“Once he came to Ottawa Hills, there was a big rivalry between us,” Tyler said. “Me and him had the same drive when it came to athletics. We always loved to win and do our best, and our best was never good enough.”
Tyler said he didn’t know Brian was a drinker. While most students seem to get alcohol through an older sibling, Brian’s alcohol came from a liquor store the night he died. The clerk who sold it to him has been charged.
“When alcohol was involved and in the headlines and stuff, I thought he had gotten hit by a drunken driver,” Tyler said.
Does Brian matter?
After Brian’s death, his parents, Brian and Cindy Hoeflinger, began a crusade. They want to ignite a frank discussion about underage drinking.
“We wanted to get it out in the open and not be ashamed of it,” his dad said.
Brian was a good boy — but even good boys like to experiment.
“Parents need to talk about it; they need to start a line of conversation,” Brian’s dad said. “Millions of parents don’t think of talking about it because they don’t think their kids are doing it.”
Bottom line: Err on the side that assumes they are drinking.
The Hoeflingers founded “Brian Matters” as a way to continue the conversation at local schools and offer students an opportunity to take a pledge against underage drinking.
Tyler supports the Hoeflingers’ mission. Initially, “Brian dying was a huge eye-opener,” he said. But it didn’t last long.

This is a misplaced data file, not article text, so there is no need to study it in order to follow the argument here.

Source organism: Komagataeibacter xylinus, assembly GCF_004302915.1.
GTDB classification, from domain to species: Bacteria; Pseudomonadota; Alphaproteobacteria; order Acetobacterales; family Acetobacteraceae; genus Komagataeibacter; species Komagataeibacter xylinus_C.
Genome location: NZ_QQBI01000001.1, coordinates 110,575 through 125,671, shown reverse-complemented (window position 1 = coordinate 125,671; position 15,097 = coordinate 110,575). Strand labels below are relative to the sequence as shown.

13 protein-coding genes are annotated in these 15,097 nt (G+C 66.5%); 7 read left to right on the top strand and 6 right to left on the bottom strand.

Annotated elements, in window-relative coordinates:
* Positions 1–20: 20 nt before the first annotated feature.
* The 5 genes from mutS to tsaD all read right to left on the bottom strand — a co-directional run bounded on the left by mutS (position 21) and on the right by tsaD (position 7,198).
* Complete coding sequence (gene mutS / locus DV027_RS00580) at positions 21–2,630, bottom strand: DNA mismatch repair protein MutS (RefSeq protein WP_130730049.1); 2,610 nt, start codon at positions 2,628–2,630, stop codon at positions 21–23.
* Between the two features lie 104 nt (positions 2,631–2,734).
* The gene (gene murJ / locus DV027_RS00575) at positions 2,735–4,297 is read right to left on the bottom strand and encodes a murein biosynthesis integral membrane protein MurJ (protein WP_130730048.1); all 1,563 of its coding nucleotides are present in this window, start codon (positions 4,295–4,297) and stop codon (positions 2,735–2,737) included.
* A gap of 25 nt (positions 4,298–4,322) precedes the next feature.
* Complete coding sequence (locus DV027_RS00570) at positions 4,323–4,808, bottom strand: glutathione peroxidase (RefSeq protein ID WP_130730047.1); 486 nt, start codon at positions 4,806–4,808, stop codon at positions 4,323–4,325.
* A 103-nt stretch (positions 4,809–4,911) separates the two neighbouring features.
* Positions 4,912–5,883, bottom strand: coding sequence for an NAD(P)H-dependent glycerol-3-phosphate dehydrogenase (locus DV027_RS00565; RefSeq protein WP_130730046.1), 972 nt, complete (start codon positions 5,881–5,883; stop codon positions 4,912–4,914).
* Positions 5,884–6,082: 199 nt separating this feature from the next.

Within two weeks, some teens had gone back to their old ways. Some students even removed their pledges from the wall, according to a sophomore at Ottawa Hills who didn’t want his name used.
The 16-year-old said many of his friends drink, which puts him in a tough spot because he doesn’t want to lose all of his friends. Although it is mostly a weekend thing, people will even leave for lunch to drink.
Tyler said it is frustrating.
“Because it didn’t happen to them, they can keep doing it. They think it is fun to get trashed. I don’t understand how you can do all that stuff and then have a friend from your school, who you said you were so close to, die.”
Kelsi said when the Hoeflingers talked to their school about taking the pledge, some seniors got up and left. Some took it — and broke it.
“Why take it and not follow it? That is making a bad promise to Brian and his parents,” Kelsi said.
Her sister, Kristen Berry, a junior, said the drinking decreased for a week after Brian died. Then, everyone went back to partying. Her observation is that they care about Brian and his family, but they continue to drink because of the pain of his death.
“I just hang out with kids who don’t like to do that stuff. I know a couple of people who do. I know that isn’t something I want to do because of my morals and values. I don’t want to drink; I don’t see any reason to.”
The elder Hoeflinger said he knows some teens only take the pledge because everyone else is doing it.
“I don’t expect everyone to change. We are just out to change who we can. We are trying to give them a different way of thinking,” he said.
“If you don’t have any intention of following the pledge, don’t sign it. If you don’t think you can — don’t do it.”
Why still do it?
The reasons for drinking are individual. According to the Substance Abuse and Mental Health Services Administration, youth often view drinking as a rite of passage and want to see who can be the bigger rebel. They like the feeling of getting drunk and they like that it makes them feel as if they can talk to anyone even though they are normally socially awkward. Sometimes drinking leads to drugs, but drinking is the first risk that many students take — that or marijuana.